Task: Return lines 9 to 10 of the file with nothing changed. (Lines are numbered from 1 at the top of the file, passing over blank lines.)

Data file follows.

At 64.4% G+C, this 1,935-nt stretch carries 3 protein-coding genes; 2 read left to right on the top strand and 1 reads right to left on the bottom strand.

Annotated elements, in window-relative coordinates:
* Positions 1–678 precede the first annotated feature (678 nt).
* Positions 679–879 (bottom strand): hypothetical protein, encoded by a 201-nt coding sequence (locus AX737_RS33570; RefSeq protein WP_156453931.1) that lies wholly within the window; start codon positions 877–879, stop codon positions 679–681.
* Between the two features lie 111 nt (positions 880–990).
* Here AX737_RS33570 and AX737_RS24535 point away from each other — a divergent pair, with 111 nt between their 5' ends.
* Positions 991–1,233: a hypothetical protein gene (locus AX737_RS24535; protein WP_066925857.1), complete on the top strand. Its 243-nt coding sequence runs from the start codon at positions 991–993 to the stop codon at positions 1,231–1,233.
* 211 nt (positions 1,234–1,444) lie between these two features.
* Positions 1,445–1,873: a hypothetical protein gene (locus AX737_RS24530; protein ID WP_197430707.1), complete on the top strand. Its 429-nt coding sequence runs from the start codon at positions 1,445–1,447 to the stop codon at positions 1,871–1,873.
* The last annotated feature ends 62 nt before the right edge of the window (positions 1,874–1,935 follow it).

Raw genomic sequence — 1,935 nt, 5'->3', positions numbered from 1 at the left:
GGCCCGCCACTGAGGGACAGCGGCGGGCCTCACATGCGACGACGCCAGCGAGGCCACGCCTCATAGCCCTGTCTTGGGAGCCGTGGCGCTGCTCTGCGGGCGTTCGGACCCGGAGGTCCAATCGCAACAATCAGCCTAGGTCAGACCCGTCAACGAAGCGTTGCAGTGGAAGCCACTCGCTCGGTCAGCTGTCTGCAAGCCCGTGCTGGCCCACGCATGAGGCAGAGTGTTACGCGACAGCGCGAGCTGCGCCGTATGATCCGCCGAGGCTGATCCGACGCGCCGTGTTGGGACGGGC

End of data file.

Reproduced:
* Positions 1,445–1,873: a hypothetical protein gene (locus AX737_RS24530; protein ID WP_197430707.1), complete on the top strand. Its 429-nt coding sequence runs from the start codon at positions 1,445–1,447 to the stop codon at positions 1,871–1,873.
* The last annotated feature ends 62 nt before the right edge of the window (positions 1,874–1,935 follow it).